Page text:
“All men are created equal,” Jefferson wrote in our Declaration of Independence, yet a few years later in the Constitution his fellow Founding Fathers designated slaves as 3/5ths of a human being.
Which brings up a point. The genius of our Constitution, and the Founders who created it, is that they knew it was a far-from-perfect document, just as they were a far-from-perfect people. That is why they gave the Constitution the power to amend itself — to change for the better both the government and the country.
And as it happened, in the years since the Constitution was created, more amendments to it have dealt with “equality” than with any other issue. The 13th Amendment abolished slavery, the 14th guaranteed equal protection under the law, the 15th guaranteed the right to vote regardless of “race, color, or previous condition of servitude,” and the 19th afforded the same right regardless of sex.
And then there is the 24th Amendment, which was ratified this week (Jan. 23) in 1964 as one answer to the attempts by many southern states to circumvent federal law — and preserve inequality — by passing state laws that defied both the spirit and intent of federal law. For example, even though the right to vote was guaranteed by the 15th Amendment, several Southern states passed laws that imposed a variety of conditions on black Americans to deny them that right. One such condition was a poll tax, which black voters had to pay before they could enter the voting booth. Many southerners defended the tax by saying that a property qualification (i.e. having enough wealth to be worthy of voting) was as old as America itself, but Civil Rights advocates countered that because the tax fell disproportionately on blacks, it violated the 14th Amendment’s equal protection clause.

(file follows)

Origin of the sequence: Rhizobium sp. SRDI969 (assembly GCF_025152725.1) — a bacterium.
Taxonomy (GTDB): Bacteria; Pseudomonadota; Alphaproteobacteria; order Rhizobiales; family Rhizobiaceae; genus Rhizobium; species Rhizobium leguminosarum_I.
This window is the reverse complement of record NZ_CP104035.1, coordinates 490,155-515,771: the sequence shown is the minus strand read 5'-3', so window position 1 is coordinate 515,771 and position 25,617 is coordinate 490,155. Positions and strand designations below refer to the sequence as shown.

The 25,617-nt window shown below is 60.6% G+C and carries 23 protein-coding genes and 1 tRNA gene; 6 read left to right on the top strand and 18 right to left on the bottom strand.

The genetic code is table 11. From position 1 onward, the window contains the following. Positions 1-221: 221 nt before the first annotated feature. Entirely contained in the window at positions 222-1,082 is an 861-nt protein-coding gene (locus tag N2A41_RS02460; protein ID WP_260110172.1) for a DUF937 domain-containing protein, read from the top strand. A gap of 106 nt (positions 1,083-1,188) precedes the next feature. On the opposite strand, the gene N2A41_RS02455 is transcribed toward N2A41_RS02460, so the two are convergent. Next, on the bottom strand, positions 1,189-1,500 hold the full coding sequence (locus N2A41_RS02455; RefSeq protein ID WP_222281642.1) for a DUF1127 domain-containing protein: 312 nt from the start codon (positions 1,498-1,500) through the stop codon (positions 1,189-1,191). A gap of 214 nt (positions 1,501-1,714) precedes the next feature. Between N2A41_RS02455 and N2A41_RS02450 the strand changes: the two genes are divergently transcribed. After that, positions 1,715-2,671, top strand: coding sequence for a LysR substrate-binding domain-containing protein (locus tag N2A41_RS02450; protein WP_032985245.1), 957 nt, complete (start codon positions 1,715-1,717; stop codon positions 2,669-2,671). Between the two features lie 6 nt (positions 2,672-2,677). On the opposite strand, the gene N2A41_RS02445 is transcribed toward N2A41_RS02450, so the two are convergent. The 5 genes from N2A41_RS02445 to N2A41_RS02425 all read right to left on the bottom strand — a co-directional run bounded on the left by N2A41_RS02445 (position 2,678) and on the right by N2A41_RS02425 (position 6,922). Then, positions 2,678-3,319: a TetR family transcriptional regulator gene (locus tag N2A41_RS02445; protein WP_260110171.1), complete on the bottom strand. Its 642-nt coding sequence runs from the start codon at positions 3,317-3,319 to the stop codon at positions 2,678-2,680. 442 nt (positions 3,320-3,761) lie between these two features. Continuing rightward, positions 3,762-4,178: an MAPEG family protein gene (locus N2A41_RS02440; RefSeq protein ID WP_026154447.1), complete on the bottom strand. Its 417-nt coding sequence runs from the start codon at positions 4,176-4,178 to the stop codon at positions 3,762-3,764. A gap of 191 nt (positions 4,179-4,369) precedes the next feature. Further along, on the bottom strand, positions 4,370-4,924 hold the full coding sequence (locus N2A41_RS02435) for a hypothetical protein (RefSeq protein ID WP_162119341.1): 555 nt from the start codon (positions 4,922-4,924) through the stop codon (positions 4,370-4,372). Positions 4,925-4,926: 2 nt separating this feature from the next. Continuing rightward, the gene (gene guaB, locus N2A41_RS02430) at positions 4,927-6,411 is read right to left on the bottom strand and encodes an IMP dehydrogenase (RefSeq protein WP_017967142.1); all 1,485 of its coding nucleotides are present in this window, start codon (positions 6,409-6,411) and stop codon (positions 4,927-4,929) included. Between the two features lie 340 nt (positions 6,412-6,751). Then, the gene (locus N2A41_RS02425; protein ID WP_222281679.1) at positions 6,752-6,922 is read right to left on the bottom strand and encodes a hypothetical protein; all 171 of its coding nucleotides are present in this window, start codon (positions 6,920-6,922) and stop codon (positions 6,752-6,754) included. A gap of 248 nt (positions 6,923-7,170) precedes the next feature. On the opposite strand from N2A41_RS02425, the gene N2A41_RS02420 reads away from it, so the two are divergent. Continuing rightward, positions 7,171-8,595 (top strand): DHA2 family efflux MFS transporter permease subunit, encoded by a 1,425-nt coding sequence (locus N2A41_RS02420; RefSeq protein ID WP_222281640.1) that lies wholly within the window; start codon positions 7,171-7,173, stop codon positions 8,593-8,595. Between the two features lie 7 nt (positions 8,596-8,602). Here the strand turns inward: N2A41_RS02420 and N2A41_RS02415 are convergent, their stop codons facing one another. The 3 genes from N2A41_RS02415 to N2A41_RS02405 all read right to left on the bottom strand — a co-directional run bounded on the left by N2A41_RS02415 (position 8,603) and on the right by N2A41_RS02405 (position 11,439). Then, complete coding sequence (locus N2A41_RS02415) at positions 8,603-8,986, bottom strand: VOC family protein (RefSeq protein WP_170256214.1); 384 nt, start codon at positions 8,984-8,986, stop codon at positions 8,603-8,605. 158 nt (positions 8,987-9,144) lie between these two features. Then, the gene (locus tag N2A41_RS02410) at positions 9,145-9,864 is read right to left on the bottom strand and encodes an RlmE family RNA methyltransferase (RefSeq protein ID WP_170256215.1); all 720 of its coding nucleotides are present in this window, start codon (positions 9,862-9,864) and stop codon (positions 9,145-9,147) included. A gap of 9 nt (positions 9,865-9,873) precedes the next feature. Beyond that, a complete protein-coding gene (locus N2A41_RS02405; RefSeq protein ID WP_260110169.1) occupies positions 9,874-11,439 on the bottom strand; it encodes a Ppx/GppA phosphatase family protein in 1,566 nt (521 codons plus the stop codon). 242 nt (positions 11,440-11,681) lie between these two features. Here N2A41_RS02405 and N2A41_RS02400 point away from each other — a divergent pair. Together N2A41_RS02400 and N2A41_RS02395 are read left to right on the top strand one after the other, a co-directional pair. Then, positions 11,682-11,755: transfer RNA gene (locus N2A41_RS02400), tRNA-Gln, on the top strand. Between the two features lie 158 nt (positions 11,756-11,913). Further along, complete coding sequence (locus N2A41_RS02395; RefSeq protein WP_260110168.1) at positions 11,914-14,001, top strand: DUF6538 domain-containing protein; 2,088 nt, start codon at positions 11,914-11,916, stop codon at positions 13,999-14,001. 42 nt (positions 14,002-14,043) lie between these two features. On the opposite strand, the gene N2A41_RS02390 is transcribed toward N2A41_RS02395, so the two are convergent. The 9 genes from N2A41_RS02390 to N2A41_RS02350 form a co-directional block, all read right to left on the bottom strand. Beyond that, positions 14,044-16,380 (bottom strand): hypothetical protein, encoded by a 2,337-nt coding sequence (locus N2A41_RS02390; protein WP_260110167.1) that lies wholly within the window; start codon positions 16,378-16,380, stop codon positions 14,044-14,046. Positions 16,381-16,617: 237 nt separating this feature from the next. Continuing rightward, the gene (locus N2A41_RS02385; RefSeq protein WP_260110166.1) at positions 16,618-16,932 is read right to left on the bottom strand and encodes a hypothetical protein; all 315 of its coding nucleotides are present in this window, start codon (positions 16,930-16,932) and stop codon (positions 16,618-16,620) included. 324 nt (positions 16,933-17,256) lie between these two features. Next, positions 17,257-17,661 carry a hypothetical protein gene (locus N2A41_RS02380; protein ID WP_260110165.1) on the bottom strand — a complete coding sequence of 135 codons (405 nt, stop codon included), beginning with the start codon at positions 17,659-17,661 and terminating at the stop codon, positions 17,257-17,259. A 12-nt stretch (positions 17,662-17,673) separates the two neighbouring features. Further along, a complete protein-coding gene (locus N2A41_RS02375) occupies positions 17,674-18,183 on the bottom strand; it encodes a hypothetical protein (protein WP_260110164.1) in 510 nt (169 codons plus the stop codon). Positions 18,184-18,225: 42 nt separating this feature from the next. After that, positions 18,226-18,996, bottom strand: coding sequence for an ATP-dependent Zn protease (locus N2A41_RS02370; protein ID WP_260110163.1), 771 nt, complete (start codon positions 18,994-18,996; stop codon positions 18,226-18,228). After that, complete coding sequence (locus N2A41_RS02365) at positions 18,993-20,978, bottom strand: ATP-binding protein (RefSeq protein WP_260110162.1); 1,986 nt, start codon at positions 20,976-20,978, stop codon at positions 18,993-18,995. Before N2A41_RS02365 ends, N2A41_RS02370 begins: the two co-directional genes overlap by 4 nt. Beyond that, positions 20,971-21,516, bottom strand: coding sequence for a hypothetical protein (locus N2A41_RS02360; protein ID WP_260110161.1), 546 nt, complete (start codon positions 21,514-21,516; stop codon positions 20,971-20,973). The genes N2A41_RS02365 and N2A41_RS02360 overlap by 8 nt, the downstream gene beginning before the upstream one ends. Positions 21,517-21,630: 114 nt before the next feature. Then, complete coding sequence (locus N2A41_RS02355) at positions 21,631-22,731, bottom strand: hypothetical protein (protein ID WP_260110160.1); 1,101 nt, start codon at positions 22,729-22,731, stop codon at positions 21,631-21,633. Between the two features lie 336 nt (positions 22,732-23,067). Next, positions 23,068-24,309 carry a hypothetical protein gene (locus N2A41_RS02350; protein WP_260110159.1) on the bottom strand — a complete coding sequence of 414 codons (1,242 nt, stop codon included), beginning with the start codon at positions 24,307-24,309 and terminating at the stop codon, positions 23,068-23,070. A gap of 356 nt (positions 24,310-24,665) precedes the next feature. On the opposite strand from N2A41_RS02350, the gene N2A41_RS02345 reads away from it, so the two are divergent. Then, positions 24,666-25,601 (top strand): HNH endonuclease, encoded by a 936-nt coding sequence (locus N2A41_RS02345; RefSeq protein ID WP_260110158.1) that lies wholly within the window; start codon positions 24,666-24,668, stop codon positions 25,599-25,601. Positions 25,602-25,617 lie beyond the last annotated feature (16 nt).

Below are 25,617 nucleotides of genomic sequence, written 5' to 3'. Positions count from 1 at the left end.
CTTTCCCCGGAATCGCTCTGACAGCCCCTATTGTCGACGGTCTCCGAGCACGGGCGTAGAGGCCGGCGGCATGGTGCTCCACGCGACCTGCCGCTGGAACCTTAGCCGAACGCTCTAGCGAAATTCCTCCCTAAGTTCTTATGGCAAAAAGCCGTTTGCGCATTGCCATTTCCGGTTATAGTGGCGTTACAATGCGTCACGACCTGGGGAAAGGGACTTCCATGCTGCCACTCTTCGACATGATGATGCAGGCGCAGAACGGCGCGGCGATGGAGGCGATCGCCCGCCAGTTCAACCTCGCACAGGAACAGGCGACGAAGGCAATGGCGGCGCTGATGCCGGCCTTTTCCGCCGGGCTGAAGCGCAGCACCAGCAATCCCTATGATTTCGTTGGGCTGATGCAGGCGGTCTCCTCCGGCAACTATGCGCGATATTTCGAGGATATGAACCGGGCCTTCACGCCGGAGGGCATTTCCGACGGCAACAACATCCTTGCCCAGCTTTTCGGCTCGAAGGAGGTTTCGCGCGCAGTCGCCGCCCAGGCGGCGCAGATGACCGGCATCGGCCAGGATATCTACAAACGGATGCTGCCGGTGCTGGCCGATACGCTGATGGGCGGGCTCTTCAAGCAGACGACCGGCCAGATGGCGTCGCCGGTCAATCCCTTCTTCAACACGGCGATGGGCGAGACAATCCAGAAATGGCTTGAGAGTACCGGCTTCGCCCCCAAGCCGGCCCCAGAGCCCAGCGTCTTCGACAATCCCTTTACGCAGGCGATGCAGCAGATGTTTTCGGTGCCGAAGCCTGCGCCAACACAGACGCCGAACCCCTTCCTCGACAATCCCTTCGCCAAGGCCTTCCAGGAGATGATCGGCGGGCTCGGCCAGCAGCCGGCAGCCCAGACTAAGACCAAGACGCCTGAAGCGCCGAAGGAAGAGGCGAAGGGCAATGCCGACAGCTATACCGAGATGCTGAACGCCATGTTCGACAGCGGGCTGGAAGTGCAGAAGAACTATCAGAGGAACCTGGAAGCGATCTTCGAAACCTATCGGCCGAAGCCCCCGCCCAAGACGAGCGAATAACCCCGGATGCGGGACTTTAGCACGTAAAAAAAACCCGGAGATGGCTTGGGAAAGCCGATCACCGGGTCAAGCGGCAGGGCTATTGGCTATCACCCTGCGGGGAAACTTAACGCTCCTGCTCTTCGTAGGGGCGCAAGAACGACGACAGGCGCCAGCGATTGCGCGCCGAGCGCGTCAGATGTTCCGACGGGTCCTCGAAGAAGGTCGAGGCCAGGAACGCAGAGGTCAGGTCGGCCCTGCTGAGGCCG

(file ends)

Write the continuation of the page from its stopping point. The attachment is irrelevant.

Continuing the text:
And so Congress passed the 24th Amendment, which said that neither the states nor the federal government could deny a citizen the right to vote because of failure to pay a tax of any kind. It was one more step on that long road to equality under the law.
What’s more, its passage emboldened the Civil Rights movement to press then-President Lyndon Johnson for a comprehensive Voting Rights Act that, among other things, ensured federal intervention and support for minority attempts to register to vote.
Congress passed that act in 1965, and in combination with the 24th Amendment, it resulted in a quarter of a million new black voters by the end of the year. A decade later that number had more than tripled, and blacks also began serving in Congress and state legislative bodies in record numbers. At least in the eyes of the law, all men, and women, finally were “created equal.”